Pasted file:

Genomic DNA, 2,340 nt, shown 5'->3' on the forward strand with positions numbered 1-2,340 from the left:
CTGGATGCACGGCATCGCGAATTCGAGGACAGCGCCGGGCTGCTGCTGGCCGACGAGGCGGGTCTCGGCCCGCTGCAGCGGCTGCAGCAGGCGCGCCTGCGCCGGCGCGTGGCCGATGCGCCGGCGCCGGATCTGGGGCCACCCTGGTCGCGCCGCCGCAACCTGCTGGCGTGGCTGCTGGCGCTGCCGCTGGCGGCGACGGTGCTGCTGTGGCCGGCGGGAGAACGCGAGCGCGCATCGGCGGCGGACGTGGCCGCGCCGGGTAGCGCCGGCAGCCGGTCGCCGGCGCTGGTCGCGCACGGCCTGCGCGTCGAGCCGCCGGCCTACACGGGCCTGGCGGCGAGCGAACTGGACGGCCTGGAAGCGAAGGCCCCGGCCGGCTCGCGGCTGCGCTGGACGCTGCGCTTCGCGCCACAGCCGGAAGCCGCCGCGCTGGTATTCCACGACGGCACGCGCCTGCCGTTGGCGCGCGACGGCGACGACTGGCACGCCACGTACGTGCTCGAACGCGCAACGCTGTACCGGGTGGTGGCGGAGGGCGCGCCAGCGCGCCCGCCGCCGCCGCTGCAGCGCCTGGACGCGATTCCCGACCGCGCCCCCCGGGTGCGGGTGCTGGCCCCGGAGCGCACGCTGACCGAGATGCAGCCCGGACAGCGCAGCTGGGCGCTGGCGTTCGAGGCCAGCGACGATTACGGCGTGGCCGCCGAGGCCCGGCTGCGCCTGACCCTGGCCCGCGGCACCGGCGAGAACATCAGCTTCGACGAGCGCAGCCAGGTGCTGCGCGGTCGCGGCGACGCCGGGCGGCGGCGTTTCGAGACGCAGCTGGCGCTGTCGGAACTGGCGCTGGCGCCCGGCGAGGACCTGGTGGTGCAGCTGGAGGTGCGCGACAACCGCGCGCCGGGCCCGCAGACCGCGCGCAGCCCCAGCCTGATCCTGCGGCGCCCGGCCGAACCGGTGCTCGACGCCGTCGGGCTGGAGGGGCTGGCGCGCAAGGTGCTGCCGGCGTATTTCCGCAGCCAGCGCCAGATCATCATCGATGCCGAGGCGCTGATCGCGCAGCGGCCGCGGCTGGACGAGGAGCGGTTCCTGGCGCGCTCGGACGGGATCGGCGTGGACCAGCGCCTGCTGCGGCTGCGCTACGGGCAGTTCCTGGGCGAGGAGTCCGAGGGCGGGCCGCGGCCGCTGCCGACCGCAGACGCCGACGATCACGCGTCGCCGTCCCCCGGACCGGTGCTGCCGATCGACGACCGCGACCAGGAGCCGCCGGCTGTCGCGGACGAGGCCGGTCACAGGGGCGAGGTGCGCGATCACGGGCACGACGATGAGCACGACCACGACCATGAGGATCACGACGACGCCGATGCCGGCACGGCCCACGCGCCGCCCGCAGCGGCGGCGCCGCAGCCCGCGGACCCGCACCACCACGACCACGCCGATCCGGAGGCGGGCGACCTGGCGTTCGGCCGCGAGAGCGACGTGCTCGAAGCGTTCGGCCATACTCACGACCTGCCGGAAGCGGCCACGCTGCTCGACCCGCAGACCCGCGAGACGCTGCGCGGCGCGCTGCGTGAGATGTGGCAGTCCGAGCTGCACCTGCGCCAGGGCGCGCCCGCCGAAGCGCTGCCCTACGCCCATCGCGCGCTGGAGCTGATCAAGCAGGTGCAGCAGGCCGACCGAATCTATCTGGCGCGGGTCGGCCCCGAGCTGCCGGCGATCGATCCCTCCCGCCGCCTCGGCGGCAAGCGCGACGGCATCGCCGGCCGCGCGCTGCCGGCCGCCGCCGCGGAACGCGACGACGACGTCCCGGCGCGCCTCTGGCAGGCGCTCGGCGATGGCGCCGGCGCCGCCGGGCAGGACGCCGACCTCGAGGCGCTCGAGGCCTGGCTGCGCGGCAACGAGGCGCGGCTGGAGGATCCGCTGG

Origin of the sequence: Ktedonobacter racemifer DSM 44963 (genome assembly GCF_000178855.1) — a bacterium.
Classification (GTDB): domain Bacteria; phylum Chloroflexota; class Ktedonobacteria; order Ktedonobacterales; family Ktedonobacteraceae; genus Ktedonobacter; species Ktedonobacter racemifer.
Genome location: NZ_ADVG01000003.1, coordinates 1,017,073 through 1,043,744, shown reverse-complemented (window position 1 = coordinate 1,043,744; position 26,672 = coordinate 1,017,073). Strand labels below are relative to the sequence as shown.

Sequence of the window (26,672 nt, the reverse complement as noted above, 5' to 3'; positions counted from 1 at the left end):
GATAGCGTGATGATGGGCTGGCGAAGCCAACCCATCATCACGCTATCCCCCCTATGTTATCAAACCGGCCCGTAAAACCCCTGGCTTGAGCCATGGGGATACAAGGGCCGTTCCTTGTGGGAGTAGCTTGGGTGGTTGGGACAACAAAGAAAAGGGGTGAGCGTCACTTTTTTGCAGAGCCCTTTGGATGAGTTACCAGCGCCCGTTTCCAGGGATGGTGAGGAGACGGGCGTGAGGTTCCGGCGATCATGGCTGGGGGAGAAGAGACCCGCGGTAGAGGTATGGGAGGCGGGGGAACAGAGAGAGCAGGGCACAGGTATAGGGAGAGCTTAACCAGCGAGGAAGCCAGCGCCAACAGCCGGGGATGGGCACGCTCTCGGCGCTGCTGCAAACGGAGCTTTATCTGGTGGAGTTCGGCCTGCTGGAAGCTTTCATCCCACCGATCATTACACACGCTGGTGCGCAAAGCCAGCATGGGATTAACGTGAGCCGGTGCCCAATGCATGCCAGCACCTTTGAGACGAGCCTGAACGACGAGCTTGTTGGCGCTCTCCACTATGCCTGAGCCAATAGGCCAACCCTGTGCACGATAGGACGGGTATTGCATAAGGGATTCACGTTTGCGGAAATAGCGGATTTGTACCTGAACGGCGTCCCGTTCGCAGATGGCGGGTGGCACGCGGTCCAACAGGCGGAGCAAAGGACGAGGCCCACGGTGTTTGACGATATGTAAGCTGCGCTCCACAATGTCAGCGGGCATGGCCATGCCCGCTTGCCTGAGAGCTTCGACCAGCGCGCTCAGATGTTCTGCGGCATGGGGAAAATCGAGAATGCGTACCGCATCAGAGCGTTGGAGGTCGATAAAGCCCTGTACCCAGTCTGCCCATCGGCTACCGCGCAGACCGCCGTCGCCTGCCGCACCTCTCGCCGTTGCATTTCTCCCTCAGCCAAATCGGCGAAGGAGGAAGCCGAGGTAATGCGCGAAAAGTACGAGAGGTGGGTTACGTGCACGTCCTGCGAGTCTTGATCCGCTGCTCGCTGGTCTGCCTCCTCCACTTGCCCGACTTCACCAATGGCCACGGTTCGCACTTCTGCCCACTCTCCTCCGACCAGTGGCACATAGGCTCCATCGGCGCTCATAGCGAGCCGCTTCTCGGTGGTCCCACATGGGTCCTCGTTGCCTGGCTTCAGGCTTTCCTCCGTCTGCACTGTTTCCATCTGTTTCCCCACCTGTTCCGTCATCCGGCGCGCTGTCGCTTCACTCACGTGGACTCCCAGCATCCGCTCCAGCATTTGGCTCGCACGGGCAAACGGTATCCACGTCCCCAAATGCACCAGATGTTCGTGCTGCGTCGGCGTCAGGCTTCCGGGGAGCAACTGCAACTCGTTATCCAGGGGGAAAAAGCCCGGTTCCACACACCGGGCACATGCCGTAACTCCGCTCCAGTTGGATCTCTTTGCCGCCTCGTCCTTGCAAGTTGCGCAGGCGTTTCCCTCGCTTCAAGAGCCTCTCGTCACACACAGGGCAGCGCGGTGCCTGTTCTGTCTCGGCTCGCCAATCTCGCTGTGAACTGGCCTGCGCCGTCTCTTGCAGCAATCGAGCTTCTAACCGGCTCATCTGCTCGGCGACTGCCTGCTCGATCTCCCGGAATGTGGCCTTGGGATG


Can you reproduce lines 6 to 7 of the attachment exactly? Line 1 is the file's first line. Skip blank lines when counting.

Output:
Sequence of the window (26,672 nt, the reverse complement as noted above, 5' to 3'; positions counted from 1 at the left end):
GATAGCGTGATGATGGGCTGGCGAAGCCAACCCATCATCACGCTATCCCCCCTATGTTATCAAACCGGCCCGTAAAACCCCTGGCTTGAGCCATGGGGATACAAGGGCCGTTCCTTGTGGGAGTAGCTTGGGTGGTTGGGACAACAAAGAAAAGGGGTGAGCGTCACTTTTTTGCAGAGCCCTTTGGATGAGTTACCAGCGCCCGTTTCCAGGGATGGTGAGGAGACGGGCGTGAGGTTCCGGCGATCATGGCTGGGGGAGAAGAGACCCGCGGTAGAGGTATGGGAGGCGGGGGAACAGAGAGAGCAGGGCACAGGTATAGGGAGAGCTTAACCAGCGAGGAAGCCAGCGCCAACAGCCGGGGATGGGCACGCTCTCGGCGCTGCTGCAAACGGAGCTTTATCTGGTGGAGTTCGGCCTGCTGGAAGCTTTCATCCCACCGATCATTACACACGCTGGTGCGCAAAGCCAGCATGGGATTAACGTGAGCCGGTGCCCAATGCATGCCAGCACCTTTGAGACGAGCCTGAACGACGAGCTTGTTGGCGCTCTCCACTATGCCTGAGCCAATAGGCCAACCCTGTGCACGATAGGACGGGTATTGCATAAGGGATTCACGTTTGCGGAAATAGCGGATTTGTACCTGAACGGCGTCCCGTTCGCAGATGGCGGGTGGCACGCGGTCCAACAGGCGGAGCAAAGGACGAGGCCCACGGTGTTTGACGATATGTAAGCTGCGCTCCACAATGTCAGCGGGCATGGCCATGCCCGCTTGCCTGAGAGCTTCGACCAGCGCGCTCAGATGTTCTGCGGCATGGGGAAAATCGAGAATGCGTACCGCATCAGAGCGTTGGAGGTCGATAAAGCCCTGTACCCAGTCTGCCCATCGGCTACCGCGCAGACCGCCGTCGCCTGCCGCACCTCTCGCCGTTGCATTTCTCCCTCAGCCAAATCGGCGAAGGAGGAAGCCGAGGTAATGCGCGAAAAGTACGAGAGGTGGGTTACGTGCACGTCCTGCGAGTCTTGATCCGCTGCTCGCTGGTCTGCCTCCTCCACTTGCCCGACTTCACCAATGGCCACGGTTCGCACTTCTGCCCACTCTCCTCCGACCAGTGGCACATAGGCTCCATCGGCGCTCATAGCGAGCCGCTTCTCGGTGGTCCCACATGGGTCCTCGTTGCCTGGCTTCAGGCTTTCCTCCGTCTGCACTGTTTCCATCTGTTTCCCCACCTGTTCCGTCATCCGGCGCGCTGTCGCTTCACTCACGTGGACTCCCAGCATCCGCTCCAGCATTTGGCTCGCACGGGCAAACGGTATCCACGTCCCCAAATGCACCAGATGTTCGTGCTGCGTCGGCGTCAGGCTTCCGGGGAGCAACTGCAACTCGTTATCCAGGGGGAAAAAGCCCGGTTCCACACACCGGGCACATGCCGTAACTCCGCTCCAGTTGGATCTCTTTGCCGCCTCGTCCTTGCAAGTTGCGCAGGCGTTTCCCTCGCTTCAAGAGCCTCTCGTCACACACAGGGCAGCGCGGTGCCTGTTCTGTCTCGGCTCGCCAATCTCGCTGTGAACTGGCCTGCGCCGTCTCTTGCAGCAATCGAGCTTCTAACCGGCTCATCTGCTCGGCGACTGCCTGCTCGATCTCCCGGAATGTGGCCTTGGGATG